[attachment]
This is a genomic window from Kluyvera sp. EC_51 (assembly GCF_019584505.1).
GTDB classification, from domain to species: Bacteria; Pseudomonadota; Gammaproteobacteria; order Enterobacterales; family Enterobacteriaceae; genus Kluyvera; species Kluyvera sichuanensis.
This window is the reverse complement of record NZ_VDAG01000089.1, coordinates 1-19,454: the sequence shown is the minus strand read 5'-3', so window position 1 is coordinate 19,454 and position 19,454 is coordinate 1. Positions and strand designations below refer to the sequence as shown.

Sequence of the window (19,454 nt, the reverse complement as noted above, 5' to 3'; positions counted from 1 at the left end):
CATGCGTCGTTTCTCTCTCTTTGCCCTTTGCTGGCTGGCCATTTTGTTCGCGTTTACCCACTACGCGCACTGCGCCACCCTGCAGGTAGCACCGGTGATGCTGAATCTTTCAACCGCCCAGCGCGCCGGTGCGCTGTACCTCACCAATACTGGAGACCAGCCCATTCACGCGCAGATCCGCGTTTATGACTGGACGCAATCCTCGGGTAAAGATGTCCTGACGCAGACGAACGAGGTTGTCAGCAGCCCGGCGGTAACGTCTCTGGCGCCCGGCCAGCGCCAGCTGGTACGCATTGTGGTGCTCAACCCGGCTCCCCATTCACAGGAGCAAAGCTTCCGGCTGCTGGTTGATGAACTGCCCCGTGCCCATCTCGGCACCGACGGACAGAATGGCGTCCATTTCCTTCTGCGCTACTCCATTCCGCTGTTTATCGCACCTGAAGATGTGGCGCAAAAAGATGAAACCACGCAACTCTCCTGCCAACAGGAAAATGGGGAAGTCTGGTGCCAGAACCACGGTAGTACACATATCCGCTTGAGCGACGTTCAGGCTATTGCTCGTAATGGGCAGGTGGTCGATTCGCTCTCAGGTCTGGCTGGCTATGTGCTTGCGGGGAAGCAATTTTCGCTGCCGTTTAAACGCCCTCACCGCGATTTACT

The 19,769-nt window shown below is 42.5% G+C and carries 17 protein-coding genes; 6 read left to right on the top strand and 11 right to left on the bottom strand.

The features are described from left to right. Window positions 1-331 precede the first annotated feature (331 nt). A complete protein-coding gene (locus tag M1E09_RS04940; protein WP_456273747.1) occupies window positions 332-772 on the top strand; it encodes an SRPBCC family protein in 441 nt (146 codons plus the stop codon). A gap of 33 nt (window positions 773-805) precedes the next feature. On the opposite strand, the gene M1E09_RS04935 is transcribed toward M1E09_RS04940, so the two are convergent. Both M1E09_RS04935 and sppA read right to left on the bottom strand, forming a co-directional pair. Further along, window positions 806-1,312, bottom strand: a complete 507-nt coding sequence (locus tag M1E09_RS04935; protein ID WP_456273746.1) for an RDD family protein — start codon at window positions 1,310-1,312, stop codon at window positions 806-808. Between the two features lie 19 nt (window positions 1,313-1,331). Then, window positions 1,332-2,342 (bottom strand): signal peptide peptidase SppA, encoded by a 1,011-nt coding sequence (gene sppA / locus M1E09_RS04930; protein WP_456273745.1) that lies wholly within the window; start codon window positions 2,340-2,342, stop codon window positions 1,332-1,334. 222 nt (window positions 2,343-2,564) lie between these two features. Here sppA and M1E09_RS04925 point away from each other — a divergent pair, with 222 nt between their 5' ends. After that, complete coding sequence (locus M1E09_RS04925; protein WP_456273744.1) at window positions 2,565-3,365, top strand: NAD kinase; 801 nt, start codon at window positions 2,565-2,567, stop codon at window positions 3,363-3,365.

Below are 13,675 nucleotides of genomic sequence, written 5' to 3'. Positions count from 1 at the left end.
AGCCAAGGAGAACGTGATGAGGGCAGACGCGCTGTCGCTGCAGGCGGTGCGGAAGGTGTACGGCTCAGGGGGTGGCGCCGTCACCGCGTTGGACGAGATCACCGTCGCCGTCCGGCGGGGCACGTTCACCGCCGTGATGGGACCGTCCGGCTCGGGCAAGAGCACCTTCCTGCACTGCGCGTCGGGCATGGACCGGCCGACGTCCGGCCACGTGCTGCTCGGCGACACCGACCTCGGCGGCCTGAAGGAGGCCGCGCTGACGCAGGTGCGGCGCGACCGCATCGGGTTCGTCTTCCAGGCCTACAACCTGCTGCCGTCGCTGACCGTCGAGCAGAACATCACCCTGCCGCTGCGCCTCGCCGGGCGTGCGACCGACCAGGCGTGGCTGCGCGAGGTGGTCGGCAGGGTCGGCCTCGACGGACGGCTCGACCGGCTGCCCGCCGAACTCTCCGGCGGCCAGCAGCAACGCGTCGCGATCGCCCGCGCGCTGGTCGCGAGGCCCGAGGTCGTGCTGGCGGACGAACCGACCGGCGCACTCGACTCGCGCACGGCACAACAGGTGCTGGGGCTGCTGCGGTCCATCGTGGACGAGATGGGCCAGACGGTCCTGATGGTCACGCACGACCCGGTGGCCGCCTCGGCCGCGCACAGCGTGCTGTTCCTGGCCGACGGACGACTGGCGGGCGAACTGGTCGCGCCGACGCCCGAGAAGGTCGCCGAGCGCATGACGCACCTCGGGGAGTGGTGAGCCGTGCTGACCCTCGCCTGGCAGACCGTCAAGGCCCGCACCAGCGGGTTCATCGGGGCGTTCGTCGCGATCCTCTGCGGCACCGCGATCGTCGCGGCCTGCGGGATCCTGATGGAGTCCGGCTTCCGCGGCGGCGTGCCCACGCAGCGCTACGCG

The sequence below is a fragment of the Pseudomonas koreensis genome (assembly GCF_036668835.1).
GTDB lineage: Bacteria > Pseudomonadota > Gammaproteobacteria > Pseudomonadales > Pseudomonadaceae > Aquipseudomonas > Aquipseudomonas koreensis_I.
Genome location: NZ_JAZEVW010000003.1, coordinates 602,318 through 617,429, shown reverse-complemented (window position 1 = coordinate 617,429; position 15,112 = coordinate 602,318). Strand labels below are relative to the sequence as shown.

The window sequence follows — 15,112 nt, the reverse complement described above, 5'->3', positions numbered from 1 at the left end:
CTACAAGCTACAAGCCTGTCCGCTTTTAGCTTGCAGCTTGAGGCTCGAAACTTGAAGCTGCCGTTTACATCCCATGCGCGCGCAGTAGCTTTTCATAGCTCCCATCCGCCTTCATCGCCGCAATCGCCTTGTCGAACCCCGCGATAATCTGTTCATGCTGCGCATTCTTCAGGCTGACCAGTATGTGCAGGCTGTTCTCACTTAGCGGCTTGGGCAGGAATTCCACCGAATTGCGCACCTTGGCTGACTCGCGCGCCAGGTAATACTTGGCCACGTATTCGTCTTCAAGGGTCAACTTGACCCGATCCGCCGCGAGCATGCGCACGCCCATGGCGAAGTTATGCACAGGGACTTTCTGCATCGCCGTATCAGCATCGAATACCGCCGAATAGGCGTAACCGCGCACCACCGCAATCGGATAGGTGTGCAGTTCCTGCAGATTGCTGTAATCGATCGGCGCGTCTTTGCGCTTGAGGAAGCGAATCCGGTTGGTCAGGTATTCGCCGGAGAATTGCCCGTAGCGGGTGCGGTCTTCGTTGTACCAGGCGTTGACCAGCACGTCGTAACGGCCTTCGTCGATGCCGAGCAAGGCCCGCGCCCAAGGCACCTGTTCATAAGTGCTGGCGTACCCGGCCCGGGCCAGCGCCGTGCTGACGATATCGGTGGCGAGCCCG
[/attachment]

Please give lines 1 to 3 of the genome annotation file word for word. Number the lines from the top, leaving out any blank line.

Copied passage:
This is a genomic window from Kluyvera sp. EC_51 (assembly GCF_019584505.1).
GTDB classification, from domain to species: Bacteria; Pseudomonadota; Gammaproteobacteria; order Enterobacterales; family Enterobacteriaceae; genus Kluyvera; species Kluyvera sichuanensis.
This window is the reverse complement of record NZ_VDAG01000089.1, coordinates 1-19,454: the sequence shown is the minus strand read 5'-3', so window position 1 is coordinate 19,454 and position 19,454 is coordinate 1. Positions and strand designations below refer to the sequence as shown.